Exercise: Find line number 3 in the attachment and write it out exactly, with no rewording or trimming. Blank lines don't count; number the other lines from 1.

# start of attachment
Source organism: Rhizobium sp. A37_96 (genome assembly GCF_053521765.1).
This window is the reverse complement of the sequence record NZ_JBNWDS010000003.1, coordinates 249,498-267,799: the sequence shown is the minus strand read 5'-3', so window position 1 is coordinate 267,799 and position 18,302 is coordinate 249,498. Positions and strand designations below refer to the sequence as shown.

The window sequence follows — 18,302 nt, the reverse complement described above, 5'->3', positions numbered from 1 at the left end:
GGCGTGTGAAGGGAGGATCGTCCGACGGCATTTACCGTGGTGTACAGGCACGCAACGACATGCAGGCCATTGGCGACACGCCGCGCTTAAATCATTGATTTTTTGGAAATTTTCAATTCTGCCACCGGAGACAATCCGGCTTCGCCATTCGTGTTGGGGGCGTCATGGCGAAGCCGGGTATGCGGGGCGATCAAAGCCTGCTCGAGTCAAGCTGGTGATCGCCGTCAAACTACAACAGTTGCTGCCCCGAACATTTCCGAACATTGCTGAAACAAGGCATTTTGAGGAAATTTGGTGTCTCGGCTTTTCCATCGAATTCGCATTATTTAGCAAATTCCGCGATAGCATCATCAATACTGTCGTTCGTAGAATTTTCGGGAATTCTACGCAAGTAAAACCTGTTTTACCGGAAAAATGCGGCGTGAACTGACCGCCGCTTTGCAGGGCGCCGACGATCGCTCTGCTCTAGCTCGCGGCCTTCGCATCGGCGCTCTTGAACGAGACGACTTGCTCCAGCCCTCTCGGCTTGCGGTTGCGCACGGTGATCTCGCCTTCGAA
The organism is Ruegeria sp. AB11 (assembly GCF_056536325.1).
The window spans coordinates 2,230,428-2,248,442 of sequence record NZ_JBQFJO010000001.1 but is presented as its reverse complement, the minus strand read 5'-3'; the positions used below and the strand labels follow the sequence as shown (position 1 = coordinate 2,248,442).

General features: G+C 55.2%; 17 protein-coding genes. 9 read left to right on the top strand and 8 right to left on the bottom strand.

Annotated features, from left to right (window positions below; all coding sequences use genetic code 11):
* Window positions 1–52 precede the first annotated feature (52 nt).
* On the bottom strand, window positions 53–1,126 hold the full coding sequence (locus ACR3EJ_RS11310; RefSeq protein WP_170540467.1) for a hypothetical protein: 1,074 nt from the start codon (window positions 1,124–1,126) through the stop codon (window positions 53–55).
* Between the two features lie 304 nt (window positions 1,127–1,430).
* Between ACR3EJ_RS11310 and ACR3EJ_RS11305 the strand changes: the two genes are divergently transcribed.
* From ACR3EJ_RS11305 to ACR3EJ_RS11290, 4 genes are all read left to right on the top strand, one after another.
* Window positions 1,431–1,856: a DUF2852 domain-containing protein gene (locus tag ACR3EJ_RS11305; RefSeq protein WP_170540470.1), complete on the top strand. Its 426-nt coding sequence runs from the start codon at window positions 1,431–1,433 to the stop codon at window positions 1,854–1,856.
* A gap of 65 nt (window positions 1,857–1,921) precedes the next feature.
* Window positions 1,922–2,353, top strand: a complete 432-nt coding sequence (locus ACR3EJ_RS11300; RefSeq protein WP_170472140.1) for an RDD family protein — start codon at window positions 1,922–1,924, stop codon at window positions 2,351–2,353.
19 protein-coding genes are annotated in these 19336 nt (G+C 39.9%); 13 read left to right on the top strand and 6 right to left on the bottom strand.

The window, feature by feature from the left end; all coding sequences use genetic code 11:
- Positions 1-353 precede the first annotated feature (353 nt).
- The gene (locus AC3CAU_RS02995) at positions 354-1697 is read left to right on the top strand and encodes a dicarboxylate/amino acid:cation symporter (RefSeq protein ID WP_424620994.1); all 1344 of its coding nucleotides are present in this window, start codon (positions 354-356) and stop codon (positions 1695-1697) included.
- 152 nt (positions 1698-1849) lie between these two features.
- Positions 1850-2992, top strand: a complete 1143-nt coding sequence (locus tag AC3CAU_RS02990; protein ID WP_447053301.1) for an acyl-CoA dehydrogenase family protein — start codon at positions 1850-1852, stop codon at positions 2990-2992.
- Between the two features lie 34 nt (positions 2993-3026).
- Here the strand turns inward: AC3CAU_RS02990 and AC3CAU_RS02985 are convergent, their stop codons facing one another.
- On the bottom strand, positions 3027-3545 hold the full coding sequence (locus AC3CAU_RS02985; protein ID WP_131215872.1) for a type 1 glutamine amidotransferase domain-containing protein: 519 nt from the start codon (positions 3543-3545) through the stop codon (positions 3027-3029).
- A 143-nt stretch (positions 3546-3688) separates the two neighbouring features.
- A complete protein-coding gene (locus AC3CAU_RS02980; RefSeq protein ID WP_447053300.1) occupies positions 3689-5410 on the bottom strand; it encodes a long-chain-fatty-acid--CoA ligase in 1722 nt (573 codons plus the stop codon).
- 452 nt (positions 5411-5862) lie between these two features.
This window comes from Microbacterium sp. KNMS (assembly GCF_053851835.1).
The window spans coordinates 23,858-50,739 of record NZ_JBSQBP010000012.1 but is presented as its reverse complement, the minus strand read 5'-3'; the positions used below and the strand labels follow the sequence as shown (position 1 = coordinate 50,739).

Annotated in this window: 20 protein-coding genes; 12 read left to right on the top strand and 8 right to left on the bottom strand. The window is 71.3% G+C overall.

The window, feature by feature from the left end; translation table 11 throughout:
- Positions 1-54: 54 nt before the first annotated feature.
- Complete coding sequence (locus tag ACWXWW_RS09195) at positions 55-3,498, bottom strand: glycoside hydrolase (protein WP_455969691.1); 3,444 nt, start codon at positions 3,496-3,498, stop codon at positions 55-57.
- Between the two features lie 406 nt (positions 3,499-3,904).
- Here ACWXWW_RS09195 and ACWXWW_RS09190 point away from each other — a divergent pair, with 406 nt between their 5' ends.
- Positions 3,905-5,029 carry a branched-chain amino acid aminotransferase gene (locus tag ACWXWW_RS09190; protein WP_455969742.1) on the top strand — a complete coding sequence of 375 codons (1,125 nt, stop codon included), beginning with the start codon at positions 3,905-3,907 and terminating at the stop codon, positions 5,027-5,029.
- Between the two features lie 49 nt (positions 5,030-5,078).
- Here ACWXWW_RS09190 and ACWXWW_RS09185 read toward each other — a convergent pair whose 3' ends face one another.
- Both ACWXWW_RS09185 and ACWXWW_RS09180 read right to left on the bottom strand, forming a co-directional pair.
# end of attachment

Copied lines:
The window sequence follows — 18,302 nt, the reverse complement described above, 5'->3', positions numbered from 1 at the left end: